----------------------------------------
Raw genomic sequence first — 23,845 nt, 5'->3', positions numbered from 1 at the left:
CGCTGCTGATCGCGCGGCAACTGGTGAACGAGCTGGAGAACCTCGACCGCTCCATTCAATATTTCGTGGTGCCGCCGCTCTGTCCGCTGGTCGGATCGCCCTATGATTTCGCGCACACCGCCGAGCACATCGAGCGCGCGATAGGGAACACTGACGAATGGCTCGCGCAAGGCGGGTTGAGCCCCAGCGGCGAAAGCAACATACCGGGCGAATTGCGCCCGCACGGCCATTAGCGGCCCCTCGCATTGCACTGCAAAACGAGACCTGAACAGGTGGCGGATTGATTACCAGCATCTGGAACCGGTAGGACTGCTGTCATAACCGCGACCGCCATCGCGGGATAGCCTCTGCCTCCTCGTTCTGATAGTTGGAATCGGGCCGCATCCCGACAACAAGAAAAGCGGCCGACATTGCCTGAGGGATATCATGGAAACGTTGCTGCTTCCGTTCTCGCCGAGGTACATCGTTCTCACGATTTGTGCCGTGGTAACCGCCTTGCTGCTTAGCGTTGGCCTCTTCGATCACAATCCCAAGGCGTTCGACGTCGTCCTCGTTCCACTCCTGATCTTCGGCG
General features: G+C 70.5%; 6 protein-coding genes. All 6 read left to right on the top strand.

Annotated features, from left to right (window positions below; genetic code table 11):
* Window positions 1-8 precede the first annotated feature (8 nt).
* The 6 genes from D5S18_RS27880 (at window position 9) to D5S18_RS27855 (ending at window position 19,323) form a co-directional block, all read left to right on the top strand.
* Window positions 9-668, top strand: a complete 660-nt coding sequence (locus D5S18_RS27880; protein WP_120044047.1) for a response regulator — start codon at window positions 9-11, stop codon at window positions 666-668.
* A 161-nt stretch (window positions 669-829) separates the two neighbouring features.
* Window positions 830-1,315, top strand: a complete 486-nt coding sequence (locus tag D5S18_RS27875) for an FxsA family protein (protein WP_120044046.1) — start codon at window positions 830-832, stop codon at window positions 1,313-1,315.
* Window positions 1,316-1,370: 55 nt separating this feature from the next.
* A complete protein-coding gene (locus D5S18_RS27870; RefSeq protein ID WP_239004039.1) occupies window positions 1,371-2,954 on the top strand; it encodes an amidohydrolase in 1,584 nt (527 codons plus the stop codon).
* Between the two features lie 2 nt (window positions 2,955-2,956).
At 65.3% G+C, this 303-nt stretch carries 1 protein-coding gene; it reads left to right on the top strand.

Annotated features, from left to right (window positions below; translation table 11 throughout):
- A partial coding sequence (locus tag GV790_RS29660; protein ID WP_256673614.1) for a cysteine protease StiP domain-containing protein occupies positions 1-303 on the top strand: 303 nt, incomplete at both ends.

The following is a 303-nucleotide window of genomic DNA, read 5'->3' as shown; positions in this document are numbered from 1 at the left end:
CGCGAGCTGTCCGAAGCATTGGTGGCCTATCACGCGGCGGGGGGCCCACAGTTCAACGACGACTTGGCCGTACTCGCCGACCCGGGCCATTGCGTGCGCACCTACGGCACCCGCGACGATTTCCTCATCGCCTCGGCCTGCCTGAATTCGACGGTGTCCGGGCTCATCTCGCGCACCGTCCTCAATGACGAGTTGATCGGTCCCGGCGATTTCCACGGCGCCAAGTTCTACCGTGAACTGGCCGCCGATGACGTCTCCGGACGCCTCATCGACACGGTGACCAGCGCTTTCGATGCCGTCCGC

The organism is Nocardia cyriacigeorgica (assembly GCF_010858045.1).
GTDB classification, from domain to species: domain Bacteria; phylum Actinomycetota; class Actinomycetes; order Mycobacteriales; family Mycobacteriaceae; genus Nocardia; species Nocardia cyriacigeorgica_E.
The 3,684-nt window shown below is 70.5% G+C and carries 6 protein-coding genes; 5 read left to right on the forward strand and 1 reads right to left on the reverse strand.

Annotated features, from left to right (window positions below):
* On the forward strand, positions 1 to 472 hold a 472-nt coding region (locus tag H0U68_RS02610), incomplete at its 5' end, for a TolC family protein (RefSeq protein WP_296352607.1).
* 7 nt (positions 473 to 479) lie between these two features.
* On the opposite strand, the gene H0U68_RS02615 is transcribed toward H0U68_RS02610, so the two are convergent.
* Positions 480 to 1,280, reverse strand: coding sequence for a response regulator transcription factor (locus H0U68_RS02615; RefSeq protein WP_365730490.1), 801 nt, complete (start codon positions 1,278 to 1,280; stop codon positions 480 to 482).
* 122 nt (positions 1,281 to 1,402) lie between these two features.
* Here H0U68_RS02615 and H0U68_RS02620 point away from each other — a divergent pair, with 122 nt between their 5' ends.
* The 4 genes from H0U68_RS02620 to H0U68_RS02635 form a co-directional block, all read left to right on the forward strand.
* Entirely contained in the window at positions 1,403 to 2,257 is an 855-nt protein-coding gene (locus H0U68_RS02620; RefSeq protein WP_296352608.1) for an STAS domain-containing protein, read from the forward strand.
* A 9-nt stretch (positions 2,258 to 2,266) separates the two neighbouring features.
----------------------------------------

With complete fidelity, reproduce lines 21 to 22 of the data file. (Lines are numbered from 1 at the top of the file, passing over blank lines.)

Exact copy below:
Annotated features, from left to right (window positions below):
* On the forward strand, positions 1 to 472 hold a 472-nt coding region (locus tag H0U68_RS02610), incomplete at its 5' end, for a TolC family protein (RefSeq protein WP_296352607.1).